As a kid, I had a bike of my own. I could just hop on it and ride it to a friend's house or to the dairy to buy an ice cream or candy. I did not fear my friends' parents or the shop keepers, come to think of it. They were friendly. I lived in a good and safe community. Even strangers were pretty safe when I was growing up. If I got hurt, someone helped me. In fact, I remember becoming very ill once when I was out running as a teenager. (Probably because I wasn't much of a runner....but that's another story) An older couple stopped and asked me if I needed help. I was so sick that I couldn't even walk home. They gave me a ride in their car to my house. I never found out their names. Thank you for that blessing...that you sent people to help me when I needed it.

As a child, I had toys, pets, and a swing set. I could turn on any electrical device with a simple switch on the wall. The electricity didn't go out constantly. We had heat and insulation in our house. Our house was sturdy. It had 10 rooms in it, plus an attic and garage! (Not to mention several closets) I even had my own bedroom for part of my childhood! We had a clean, working toilet and shower in our house! I could watch TV, listen to the radio or go outside to play in the neighborhood. I went camping, swimming, roller skating, ice skating and to birthday parties. We had a big garden in our backyard that yielded a crazy amount of vegetables. I didn't always appreciate it as a kid...but I sure do thank you for the nutritious food I had as a kid today! I heard not too long ago about some kids in Haiti who have to resort to eating dirt cakes just to fill their stomachs! Wow! Lord, I thank you so much for every bite of squash that my parents made me eat as a kid. I hated it...but thank you for that squash! I also had access to affordable healthcare. I had immunizations that kept me healthy and regular dental care so I had good teeth. I even was blessed to have orthodontic work to correct an overbite. Thank you!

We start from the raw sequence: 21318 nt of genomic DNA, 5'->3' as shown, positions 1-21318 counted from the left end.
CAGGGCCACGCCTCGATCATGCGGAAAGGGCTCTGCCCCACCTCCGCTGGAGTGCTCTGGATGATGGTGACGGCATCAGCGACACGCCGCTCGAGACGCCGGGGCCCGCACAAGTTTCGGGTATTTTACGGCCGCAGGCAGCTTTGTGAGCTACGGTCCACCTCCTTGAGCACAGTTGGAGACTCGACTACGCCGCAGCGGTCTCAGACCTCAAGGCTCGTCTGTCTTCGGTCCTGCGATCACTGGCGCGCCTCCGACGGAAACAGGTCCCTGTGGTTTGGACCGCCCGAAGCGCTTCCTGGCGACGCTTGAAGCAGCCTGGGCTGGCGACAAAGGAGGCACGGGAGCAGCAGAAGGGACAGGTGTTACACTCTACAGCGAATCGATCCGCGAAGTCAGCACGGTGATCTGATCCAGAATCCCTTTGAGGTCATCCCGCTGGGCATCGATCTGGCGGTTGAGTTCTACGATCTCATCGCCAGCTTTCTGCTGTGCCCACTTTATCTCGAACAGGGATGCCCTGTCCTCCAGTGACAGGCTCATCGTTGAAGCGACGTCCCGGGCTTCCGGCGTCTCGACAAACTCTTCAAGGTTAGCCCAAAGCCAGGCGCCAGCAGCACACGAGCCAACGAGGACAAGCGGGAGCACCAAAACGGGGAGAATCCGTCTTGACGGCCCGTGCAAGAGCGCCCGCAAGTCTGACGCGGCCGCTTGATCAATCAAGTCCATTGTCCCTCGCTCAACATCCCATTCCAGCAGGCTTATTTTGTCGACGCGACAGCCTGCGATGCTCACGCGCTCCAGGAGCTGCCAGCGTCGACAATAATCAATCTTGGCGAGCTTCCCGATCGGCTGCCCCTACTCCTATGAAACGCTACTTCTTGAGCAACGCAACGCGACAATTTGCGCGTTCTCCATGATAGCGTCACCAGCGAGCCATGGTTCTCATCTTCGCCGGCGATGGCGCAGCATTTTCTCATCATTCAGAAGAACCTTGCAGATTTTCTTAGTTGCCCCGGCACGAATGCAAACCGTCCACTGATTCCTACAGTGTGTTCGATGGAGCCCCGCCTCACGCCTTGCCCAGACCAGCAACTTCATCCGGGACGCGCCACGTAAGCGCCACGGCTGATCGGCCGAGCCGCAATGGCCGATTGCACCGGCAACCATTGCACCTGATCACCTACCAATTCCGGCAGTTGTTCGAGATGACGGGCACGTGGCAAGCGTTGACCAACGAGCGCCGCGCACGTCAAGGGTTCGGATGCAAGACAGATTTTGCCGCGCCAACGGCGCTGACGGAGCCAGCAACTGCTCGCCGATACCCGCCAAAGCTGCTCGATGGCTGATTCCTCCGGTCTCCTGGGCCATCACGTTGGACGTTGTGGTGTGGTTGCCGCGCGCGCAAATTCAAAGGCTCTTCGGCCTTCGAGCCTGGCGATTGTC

I had a mother who asked me what kind of cake I wanted for my birthday, and I always got a present. Grandma and grandpa would come over, and they would give me hugs, kisses, and some money in a birthday card. They would say, "You can buy whatever you want with it." Sometimes I even had a friend stay over night for my birthday. I almost always had someone to play with because I was blessed to be the middle of two girls. One was two years older and the other was two years younger. I was never too little or too much older to play with either one or the other. Thank you for my sisters, Lord. We are still good friends today. My dad always had a job, and he and my mother were always healthy. I never had to go through the loss of either one of them as a kid. Dad would come home after work and he was always glad to see us. I would climb up on his lap and he would read a book to me. I remember seeing my parents kiss each other. They loved each other. I never worried that they were going to get a divorce.

Heavenly Father, I could go on and on and on and on about what a wonderful childhood and upbringing I had. Not everyone is as blessed as I was. Help me to realize this everyday, never to take it for granted, and to have compassion for those suffering in this world. Help me to love every one of the teenagers in my school who come into the library that I am fortunate enough to be able to work in. Help me to love every one of the kids who hate libraries and never set foot in one unless forced to do so. Help me to always recognize that the tough and defiant kid...might be hurting inside. Maybe they are not living the ideal childhood. Or maybe they are...but don't realize it yet. Holy Spirit, I need your help to see them the way you see them.

Thank you! Thank you! I have not said it enough in the past...and I know I won't say it enough in the future.

Thank You, Father!


6 comments:

Rachel said...

Thanks for sharing this. Reading it made me tear up. I have also taken a lot for granted. We were/are so blessed with so many good things. <3

Martha said...

It was the last paragraph that made the catch in my throat, mostly because I thought of my friend Alysa. Please pray for her.

Ruthie said...

This is a beautiful picture of a beautiful life. One of my children is grown up and in grad school now. She is amazed by what unhappy childhoods so many people have, people who are high achievers in prestigious institutions of higher education, people who just hate their families. We are blessed by your reminder of all that we have to be thankful for, and by the reminder to be sensitive and sympathetic towards those who do not share these blessings.

Jonny said...

Amazing & awesome post! Thank you for the honorable mention :)

Jon

Priscilla said...

Jon, when I mentioned you, I thought there might be a chance that you still read this from time to time. Glad to bless you.

Martha said...

And thank you for a sister who takes photos of crazy things like block houses and Fisher Price toys.
:0)

PS. Hi Jonny.